Eagles send Super Bowl message to rest of NFL with demolition of Giants

PHILADELPHIA – Fly, Eagles, Fly.  

For the past month, the NFC East champions’ (in)famous victory song seemed more like exhortation as Philadelphia closed the regular season with two losses and one unimpressive win.

Saturday night, it was sung with resounding exclamation as the conference’s No. 1 seed throttled the New York Giants 38-7 to advance to next weekend’s NFC title game against either the Dallas Cowboys or San Francisco 49ers.

And just like that, a team that just two weeks ago seemed battered and looked like it might have peaked prematurely, suddenly looks rejuvenated and back on a championship flight path heading into next Sunday.

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And if there’s one through-line on a 31-point postseason dismantling from the team that was outscored by five points over its final four regular-season games, it has to be Philadelphia’s collective health – something that was evident from the opening drive. 

There was quarterback Jalen Hurts, who missed Weeks 16 and 17 with a bum throwing shoulder and looked significantly limited in the regular-season finale, launching a 40-yard completion to DeVonta Smith on the game’s second play. 

There was tight end Dallas Goedert throwing a wicked stiff-arm on the subsequent play, a 9-yard gain, mere prelude to his left-handed stab for the 16-yard touchdown that capped a possession from which the Giants would never recover.

‘It’s always big to start fast, and I love when I can touch the ball early,’ said Goedert, who missed more than a month late in the season with a shoulder injury of his own.

‘I think that stiff-arm (brought) some energy on our team.’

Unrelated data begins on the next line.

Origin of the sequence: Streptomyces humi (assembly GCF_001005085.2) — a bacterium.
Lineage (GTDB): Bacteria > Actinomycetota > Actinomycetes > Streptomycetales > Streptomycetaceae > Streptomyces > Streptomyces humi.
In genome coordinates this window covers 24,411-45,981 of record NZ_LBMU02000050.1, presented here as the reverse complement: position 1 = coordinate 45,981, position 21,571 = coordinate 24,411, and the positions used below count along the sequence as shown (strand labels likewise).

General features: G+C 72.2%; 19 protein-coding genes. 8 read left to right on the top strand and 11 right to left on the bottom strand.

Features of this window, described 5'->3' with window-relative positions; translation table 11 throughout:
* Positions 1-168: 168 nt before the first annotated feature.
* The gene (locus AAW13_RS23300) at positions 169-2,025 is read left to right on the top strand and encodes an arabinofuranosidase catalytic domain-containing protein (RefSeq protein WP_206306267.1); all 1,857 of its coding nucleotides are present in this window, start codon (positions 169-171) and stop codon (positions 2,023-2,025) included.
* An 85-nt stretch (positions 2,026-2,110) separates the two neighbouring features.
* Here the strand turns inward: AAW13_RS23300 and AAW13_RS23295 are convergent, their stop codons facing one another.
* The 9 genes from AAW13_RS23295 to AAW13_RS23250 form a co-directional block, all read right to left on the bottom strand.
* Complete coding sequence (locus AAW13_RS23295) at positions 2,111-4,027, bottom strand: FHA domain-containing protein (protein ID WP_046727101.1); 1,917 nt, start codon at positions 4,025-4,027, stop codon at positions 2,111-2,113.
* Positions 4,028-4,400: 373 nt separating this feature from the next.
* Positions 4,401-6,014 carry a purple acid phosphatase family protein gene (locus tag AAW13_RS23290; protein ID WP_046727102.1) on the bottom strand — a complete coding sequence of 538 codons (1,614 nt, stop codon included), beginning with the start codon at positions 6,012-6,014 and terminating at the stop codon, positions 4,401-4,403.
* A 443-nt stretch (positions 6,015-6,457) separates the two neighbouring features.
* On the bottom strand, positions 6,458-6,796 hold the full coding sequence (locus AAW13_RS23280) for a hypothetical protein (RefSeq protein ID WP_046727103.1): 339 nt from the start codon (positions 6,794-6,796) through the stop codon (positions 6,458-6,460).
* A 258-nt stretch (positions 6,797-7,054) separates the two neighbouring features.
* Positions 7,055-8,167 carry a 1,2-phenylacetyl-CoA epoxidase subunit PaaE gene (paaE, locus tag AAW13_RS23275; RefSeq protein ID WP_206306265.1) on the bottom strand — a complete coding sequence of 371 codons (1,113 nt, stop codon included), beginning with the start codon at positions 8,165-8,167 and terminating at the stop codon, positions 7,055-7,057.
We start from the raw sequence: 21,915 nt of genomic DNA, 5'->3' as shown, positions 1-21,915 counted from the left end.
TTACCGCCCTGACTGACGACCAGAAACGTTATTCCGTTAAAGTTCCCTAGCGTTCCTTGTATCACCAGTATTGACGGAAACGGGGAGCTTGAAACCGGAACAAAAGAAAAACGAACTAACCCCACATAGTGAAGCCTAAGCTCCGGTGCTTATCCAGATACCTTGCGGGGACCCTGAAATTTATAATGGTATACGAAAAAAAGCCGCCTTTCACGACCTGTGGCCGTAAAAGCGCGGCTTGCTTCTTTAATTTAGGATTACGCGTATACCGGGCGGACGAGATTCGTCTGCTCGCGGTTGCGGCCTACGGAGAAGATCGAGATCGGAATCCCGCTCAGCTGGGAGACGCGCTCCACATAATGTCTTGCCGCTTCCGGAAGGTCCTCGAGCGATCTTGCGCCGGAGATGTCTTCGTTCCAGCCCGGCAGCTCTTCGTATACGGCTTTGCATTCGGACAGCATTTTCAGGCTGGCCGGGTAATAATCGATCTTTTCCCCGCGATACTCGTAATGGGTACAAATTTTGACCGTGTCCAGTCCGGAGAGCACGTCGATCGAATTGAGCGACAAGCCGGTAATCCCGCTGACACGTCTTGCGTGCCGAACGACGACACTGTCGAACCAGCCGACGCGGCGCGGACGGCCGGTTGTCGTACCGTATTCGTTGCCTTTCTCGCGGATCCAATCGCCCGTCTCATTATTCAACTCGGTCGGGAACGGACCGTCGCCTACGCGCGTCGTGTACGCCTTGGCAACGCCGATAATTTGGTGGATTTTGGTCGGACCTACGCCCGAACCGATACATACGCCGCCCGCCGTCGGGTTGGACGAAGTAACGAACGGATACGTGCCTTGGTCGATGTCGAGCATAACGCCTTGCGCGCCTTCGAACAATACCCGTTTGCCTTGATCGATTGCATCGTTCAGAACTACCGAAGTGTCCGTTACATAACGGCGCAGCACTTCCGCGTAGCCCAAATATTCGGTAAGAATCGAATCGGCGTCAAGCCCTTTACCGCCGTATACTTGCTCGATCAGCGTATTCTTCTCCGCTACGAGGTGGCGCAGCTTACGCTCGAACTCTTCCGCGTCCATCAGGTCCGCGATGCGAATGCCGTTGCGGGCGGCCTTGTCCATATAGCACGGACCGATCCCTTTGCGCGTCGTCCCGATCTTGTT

There was All-Pro right tackle Lane Johnson, who hadn’t played since Christmas Eve due to a core muscle tear, leading the way as the offensive line mauled the Giants front to the tune of 416 yards – 268 on the ground, where the Eagles averaged 6.1 yards per carry and scored three of their five touchdowns.

‘Lane’s the best tackle in the NFL,’ said head coach Nick Sirianni. ‘To have him back and just shutting down a side is huge.’

And it wasn’t only on offense.

Defensive end Josh Sweat, who was carted off the field with a neck injury on New Year’s Day, had 1½ sacks and laid two QB hits on New York’s Daniel Jones. 

And how about defensive back C.J. Gardner-Johnson. He tied for the league lead with six interceptions – even though he missed five games with a lacerated kidney and had only played once since Nov. 27. He made three tackles, broke up a pass, lined up at safety and even went back into the slot given one other key player – corner Avonte Maddox (toe) – has not been able to get back into the lineup. 

But as critical as those guys are, it was Hurts’ return to the form that seemingly had him on an MVP trajectory at the outset of December, that could bring this franchise its second Lombardi Trophy in six seasons. 

“You work really hard for these opportunities, they’re not a dime a dozen,’ said Hurts, who won a national title at Alabama.

‘It’s a special thing, it’s a special feeling, and it’s a special type of togetherness that we have, and I don’t think it’s something that I’ve experienced quite like this for sure on the NFL level.’

His numbers didn’t boggle the mind – 154 yards and two TDs passing, with another 34 yards and a TD on the ground. But it was his mere presence that seemed to buoy the Eagles after they nearly frittered away the NFC’s No. 1 seed following a 13-1 start.

‘To have him out there is like – I know this is high praise – is like having Michael Jordan out there. He’s your leader, he’s your guy,’ said Sirianni.

‘He’s as tough as they come. To me, nobody’s played any better football than him.’

And few teams have put together a more dominant 60 minutes of football this season than the Eagles did Saturday night.

The Cowboys or 49ers will surely provide a much stiffer test a week from now, San Francisco in particular a clear and present danger given the star power that has fueled a league-best 11-game winning streak.

But the Eagles have served a fresh reminder they’re not to be trifled with and are just as tough and talented as any team left in the field. 

And perhaps hungrier.

“I truly never put a limit on myself, and I never put a limit on what this team can do, so there’s always more out there for us to get,’ said Hurts. ‘To come out there and play the way that we did tonight, I’m proud of this group, I’m proud of this team.

‘I’m excited to have another opportunity to play for something big again.”

Maybe two more opportunities. 


Follow USA TODAY Sports’ Nate Davis on Twitter @ByNateDavis.

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